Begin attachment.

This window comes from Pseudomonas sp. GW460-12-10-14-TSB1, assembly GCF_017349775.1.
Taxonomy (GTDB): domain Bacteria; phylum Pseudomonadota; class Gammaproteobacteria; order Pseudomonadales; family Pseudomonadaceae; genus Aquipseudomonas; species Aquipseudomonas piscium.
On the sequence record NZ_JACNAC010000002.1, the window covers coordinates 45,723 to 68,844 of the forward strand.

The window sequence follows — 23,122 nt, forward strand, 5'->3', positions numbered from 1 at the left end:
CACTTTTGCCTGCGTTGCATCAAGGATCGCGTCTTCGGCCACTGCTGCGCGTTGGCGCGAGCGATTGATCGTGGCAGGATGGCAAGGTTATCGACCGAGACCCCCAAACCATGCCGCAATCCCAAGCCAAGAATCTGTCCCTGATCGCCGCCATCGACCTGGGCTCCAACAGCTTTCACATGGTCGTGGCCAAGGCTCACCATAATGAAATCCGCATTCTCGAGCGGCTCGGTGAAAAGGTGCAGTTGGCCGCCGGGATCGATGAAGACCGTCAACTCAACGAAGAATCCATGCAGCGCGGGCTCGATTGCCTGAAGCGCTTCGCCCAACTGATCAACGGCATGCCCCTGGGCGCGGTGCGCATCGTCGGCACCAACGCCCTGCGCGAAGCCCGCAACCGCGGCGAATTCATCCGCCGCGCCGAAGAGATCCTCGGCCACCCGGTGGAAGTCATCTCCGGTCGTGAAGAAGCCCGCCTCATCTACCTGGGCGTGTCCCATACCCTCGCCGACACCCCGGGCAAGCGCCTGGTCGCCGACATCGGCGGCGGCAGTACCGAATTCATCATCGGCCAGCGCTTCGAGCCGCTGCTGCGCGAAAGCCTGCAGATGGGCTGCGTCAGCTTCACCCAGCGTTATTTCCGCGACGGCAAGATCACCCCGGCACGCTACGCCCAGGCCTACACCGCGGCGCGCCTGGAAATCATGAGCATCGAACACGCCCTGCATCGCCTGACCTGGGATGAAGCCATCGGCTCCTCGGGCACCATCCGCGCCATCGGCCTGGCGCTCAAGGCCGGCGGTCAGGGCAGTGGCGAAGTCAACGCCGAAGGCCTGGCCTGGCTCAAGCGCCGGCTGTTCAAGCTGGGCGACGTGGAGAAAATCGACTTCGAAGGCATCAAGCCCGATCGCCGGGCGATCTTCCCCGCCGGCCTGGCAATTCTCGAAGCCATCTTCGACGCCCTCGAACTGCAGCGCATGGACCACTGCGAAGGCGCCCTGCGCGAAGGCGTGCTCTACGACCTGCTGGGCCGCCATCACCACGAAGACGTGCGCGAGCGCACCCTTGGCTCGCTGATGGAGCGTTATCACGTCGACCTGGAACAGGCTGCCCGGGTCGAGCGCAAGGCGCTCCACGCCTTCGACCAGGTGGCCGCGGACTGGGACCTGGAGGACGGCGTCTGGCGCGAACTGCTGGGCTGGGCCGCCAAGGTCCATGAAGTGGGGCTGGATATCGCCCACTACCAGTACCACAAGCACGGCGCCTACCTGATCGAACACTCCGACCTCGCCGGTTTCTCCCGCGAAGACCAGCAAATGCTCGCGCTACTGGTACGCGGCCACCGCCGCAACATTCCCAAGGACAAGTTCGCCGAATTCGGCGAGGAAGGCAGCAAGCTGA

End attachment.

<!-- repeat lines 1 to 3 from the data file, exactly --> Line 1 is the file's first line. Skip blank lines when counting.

This window comes from Pseudomonas sp. GW460-12-10-14-TSB1, assembly GCF_017349775.1.
Taxonomy (GTDB): domain Bacteria; phylum Pseudomonadota; class Gammaproteobacteria; order Pseudomonadales; family Pseudomonadaceae; genus Aquipseudomonas; species Aquipseudomonas piscium.
On the sequence record NZ_JACNAC010000002.1, the window covers coordinates 45,723 to 68,844 of the forward strand.